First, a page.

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If you’re starting your home-buying search, you may be wondering about your options when it comes to viewing potential homes. Recently, we’ve seen a significant jump in the number of virtual showings available. While it might feel too far out of the comfort zone to buy a home completely unseen, this can at least be a great strategy to narrow down your options to your top few. From there, you can determine if you need an in-person visit or if the virtual tour gave you all the details you need. For buyers who want to utilize this virtual option, there are several ways they can maximize their tour. Here are a few suggestions:
It’s smart to do this before any home showing, virtual or not. But especially when doing a virtual tour, it’s important to have a list of questions ready to go. While in person you might naturally turn on the water to test the water pressure or open up a closet to see the amount of storage inside, these things might not be as naturally in a virtual setting. If your real estate agent is conducting the tour, don’t hesitate to ask to see certain specifics. Having your list of questions already mapped out can help you end your virtual tour with all the information you need.
If you’re hoping to get a real sense of a home, your virtual showing may take a bit of time. When it comes to the features that matter to you most, don’t be afraid to ask for a more detailed view. Maybe you want to see a close-up of the countertops in the kitchen or the tiles in the bathroom. A virtual showing doesn’t mean you have to skip over these smaller details, it just means you may need to specifically ask to get a good look at them.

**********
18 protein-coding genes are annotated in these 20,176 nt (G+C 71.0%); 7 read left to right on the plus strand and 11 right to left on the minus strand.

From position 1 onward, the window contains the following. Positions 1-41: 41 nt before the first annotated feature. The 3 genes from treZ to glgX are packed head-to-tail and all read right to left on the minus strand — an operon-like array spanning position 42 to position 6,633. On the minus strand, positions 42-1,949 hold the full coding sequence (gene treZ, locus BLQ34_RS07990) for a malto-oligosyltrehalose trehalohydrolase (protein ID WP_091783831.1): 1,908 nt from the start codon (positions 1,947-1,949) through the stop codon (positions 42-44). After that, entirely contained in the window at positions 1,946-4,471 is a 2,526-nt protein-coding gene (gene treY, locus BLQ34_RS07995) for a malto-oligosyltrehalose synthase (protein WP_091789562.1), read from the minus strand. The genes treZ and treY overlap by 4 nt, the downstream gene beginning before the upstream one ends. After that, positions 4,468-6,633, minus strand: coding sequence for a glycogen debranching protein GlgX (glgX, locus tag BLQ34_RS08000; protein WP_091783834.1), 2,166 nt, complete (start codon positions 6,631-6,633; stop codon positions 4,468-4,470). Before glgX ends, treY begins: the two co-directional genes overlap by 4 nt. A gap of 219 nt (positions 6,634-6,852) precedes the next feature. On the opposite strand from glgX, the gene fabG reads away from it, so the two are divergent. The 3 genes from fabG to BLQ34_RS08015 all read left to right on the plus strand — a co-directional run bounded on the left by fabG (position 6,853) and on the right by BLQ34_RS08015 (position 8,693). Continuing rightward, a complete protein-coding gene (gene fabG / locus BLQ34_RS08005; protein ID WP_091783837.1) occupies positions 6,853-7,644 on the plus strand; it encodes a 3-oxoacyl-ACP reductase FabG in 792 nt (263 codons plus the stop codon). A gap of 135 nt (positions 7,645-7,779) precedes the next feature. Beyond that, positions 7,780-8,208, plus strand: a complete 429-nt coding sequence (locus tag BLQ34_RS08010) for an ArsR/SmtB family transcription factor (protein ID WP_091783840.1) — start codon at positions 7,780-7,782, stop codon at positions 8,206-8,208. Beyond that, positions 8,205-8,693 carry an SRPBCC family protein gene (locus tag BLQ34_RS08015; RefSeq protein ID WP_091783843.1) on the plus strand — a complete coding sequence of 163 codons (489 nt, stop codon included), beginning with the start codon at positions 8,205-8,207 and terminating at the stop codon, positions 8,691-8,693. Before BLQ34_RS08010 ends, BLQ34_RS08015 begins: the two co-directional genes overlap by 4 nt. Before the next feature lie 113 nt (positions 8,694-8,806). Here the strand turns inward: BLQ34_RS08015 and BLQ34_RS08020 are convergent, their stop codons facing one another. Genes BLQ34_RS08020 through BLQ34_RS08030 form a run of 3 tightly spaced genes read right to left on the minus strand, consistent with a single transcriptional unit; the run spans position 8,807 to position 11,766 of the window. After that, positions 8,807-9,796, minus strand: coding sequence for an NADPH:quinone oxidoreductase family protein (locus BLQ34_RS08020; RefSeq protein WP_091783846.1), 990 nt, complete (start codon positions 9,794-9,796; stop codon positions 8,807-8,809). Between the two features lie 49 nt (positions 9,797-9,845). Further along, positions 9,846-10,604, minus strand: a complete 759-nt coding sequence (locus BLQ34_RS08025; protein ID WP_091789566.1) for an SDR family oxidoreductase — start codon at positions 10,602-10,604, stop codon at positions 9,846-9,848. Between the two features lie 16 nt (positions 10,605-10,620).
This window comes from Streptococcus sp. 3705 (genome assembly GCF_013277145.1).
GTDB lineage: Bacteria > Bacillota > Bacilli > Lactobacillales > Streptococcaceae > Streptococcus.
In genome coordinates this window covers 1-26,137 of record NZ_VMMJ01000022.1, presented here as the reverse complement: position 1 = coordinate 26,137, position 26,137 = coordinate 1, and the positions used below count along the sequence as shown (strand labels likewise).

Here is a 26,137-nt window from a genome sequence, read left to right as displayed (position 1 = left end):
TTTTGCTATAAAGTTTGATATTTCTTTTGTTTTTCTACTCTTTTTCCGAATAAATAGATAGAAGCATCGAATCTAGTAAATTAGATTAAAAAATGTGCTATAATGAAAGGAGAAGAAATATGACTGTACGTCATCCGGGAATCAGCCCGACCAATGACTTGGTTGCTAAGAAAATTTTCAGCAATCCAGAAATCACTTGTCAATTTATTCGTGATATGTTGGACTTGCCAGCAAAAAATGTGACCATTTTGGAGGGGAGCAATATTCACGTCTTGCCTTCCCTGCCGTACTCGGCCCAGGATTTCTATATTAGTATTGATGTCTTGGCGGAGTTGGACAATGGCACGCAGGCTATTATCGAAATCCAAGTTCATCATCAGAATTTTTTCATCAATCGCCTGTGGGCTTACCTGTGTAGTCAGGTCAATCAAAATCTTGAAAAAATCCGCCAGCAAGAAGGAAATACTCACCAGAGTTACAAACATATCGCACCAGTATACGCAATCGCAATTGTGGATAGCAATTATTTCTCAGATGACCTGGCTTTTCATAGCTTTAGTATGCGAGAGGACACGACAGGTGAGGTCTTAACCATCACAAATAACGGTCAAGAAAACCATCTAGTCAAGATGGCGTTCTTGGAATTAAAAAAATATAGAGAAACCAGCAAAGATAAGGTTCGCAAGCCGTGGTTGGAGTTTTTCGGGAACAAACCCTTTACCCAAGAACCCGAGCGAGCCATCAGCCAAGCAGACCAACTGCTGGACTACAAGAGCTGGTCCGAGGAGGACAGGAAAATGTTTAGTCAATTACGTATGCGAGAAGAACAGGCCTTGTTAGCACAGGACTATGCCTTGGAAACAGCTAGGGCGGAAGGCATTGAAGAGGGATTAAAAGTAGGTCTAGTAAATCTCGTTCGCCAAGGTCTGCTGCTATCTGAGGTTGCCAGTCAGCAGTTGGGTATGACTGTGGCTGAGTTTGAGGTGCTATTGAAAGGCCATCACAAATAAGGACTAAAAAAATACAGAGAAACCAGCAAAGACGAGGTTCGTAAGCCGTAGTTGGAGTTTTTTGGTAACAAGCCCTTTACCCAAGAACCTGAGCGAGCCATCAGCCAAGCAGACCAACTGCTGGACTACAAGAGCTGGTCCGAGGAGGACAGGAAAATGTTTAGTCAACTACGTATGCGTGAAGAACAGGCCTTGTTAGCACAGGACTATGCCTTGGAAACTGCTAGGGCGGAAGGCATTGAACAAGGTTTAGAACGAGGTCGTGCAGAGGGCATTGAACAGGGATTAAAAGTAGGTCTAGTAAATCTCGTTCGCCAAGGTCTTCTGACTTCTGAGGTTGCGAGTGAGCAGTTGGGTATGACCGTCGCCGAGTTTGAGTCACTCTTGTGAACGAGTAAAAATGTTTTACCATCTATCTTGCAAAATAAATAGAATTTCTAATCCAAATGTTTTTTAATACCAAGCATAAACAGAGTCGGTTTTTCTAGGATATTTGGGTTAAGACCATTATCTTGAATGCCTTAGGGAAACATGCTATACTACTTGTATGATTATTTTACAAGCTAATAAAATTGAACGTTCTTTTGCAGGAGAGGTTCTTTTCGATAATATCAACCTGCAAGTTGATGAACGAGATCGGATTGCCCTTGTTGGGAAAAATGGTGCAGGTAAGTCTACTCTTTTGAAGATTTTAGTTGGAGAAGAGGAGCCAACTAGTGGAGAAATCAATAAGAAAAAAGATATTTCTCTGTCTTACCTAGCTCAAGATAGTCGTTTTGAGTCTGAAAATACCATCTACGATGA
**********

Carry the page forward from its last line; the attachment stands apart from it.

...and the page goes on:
Expand Your Radius
While the tour will, of course, cover the interior of the house, it’s smart for buyers to request a tour around the outside of the property as well. What does the house look like from the outside? Is there a yard? A patio? Even beyond the property itself - what do the other homes in the neighborhood look like? Is it a quiet or busy street? Buyers can certainly drive by the property to acquaint themselves, and asking to see some of these outside features on a virtual tour can help fill in some of the blanks.
Get the Numbers
Finally, it can be helpful to get the measurements of each room so you have a real sense of the size. Compare the measurements to your current space to help you determine if you’d need to update all your furniture or downsize on belongings. It’s not always easy to get a feel for the size of a room through a screen, so getting these numbers can help make it more concrete.
Have you been on a virtual house tour? Is it something you’d consider? What are your top concerns? What aspects do you like about the virtual option? I’d love to hear your thoughts!